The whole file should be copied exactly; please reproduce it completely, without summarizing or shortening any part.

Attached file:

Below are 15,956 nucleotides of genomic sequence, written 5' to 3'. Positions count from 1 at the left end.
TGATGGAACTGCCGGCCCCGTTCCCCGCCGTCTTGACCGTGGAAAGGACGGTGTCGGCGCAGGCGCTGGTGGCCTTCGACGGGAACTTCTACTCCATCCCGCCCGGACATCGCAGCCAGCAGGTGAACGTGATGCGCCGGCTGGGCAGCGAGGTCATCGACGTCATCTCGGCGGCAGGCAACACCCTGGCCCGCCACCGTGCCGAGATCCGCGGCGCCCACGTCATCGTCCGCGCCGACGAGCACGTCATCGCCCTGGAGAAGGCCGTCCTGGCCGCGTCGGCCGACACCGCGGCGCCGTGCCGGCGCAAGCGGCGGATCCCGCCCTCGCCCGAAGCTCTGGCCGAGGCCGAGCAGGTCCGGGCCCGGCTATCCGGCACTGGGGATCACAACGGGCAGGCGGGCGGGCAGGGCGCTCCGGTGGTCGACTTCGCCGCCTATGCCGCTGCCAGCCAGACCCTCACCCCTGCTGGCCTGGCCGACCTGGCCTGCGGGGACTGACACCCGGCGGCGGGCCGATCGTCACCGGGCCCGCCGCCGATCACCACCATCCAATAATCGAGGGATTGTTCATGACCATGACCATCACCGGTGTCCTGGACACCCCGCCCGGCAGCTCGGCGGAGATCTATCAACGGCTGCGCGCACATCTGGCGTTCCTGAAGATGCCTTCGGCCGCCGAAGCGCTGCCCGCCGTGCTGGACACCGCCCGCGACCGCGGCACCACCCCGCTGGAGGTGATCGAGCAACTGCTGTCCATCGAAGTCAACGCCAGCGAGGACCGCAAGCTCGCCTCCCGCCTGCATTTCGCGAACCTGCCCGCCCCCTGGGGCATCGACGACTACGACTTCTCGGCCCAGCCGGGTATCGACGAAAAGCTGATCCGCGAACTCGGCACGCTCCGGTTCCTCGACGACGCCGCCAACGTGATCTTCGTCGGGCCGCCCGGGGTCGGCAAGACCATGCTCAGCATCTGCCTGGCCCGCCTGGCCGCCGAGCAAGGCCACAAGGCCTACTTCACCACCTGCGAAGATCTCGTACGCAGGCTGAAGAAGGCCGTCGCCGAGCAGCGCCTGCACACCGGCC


Below are 15,956 nucleotides of genomic sequence, written 5' to 3'. Positions count from 1 at the left end.
TGATGGAACTGCCGGCCCCGTTCCCCGCCGTCTTGACCGTGGAAAGGACGGTGTCGGCGCAGGCGCTGGTGGCCTTCGACGGGAACTTCTACTCCATCCCGCCCGGACATCGCAGCCAGCAGGTGAACGTGATGCGCCGGCTGGGCAGCGAGGTCATCGACGTCATCTCGGCGGCAGGCAACACCCTGGCCCGCCACCGTGCCGAGATCCGCGGCGCCCACGTCATCGTCCGCGCCGACGAGCACGTCATCGCCCTGGAGAAGGCCGTCCTGGCCGCGTCGGCCGACACCGCGGCGCCGTGCCGGCGCAAGCGGCGGATCCCGCCCTCGCCCGAAGCTCTGGCCGAGGCCGAGCAGGTCCGGGCCCGGCTATCCGGCACTGGGGATCACAACGGGCAGGCGGGCGGGCAGGGCGCTCCGGTGGTCGACTTCGCCGCCTATGCCGCTGCCAGCCAGACCCTCACCCCTGCTGGCCTGGCCGACCTGGCCTGCGGGGACTGACACCCGGCGGCGGGCCGATCGTCACCGGGCCCGCCGCCGATCACCACCATCCAATAATCGAGGGATTGTTCATGACCATGACCATCACCGGTGTCCTGGACACCCCGCCCGGCAGCTCGGCGGAGATCTATCAACGGCTGCGCGCACATCTGGCGTTCCTGAAGATGCCTTCGGCCGCCGAAGCGCTGCCCGCCGTGCTGGACACCGCCCGCGACCGCGGCACCACCCCGCTGGAGGTGATCGAGCAACTGCTGTCCATCGAAGTCAACGCCAGCGAGGACCGCAAGCTCGCCTCCCGCCTGCATTTCGCGAACCTGCCCGCCCCCTGGGGCATCGACGACTACGACTTCTCGGCCCAGCCGGGTATCGACGAAAAGCTGATCCGCGAACTCGGCACGCTCCGGTTCCTCGACGACGCCGCCAACGTGATCTTCGTCGGGCCGCCCGGGGTCGGCAAGACCATGCTCAGCATCTGCCTGGCCCGCCTGGCCGCCGAGCAAGGCCACAAGGCCTACTTCACCACCTGCGAAGATCTCGTACGCAGGCTGAAGAAGGCCGTCGCCGAGCAGCGCCTGCACACCGGCC